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* The episode "El Toro Bravo" of ''CriminalMindsBeyondBorders'', ''Series/CriminalMindsBeyondBorders'', starting with [[ExactlyWhatItSaysOnTheTin the title itself.itself]]. Two killers involved in the bullfighting business see themselves as a master and apprentice matador when they "bullfight" foreign tourists who disrespect the bulls or the festival itself during [[ItsAlwaysMardiGrasInNewOrleans the Running of the Bulls of Pamplona]]. And they the police can't catch the killers sooner because everyone in Spain is a sucker to the Catholic Church and "[[AristocratsAreEvil [[AristocratsAreEvil old names]]", names]], even after they have [[ImpoverishedPatrician fallen in disgrace. disgrace]]. Throw in some [[SymbologyResearchFailure bizarre references references]] to ''Literature/DonQuixote'' and Basque nationalism, a bit of techno-Flamenco in the beginning and bullfighting-inspired music at the end and you have your Spanish episode.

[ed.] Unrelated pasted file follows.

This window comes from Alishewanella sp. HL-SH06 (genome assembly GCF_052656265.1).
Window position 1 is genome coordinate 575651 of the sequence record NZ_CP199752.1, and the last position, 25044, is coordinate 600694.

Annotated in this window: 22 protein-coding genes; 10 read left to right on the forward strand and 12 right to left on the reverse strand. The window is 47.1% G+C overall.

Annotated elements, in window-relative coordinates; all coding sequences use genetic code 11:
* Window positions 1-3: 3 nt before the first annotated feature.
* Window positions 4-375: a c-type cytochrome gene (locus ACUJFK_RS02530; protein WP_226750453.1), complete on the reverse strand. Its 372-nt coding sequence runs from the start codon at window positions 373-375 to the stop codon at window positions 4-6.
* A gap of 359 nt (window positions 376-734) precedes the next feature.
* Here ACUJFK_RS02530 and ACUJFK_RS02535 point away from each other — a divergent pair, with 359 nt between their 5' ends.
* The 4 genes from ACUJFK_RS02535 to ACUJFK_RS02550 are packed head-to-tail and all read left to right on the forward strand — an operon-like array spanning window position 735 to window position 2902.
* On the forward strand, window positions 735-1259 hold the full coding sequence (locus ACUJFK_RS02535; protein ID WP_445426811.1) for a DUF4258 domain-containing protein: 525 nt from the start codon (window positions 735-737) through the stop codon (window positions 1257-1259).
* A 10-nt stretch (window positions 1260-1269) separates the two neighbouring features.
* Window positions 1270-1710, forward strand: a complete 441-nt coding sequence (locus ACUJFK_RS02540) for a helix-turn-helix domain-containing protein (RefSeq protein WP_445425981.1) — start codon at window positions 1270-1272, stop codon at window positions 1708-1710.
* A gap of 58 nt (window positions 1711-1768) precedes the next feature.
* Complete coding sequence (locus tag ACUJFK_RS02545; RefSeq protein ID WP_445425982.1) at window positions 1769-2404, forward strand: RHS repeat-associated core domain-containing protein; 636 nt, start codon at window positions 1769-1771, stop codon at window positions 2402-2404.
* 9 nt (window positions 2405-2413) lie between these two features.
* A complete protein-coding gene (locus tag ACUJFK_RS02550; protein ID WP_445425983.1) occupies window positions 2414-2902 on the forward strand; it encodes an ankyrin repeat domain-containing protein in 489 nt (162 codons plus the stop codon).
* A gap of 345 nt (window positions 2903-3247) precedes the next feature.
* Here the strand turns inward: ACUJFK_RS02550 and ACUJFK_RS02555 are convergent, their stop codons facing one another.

19th Sep '16 12:13:11 PM Naram-Sin
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* Prosper Merimee's ''Theatre/{{Carmen}}'', especially the opera by Georges Bizet, is one of the oldest examples of this trope.

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* Prosper Merimee's ''Theatre/{{Carmen}}'', especially Mérimée's ''Carmen'' (published 1847 and [[RippedFromTheHeadlines based on an anecdote from 1830]]), and [[AdaptationDisplacement especially]] the opera [[{{Theatre/Carmen}} 1870 opera]] by Georges Bizet, is one of the oldest examples of this trope.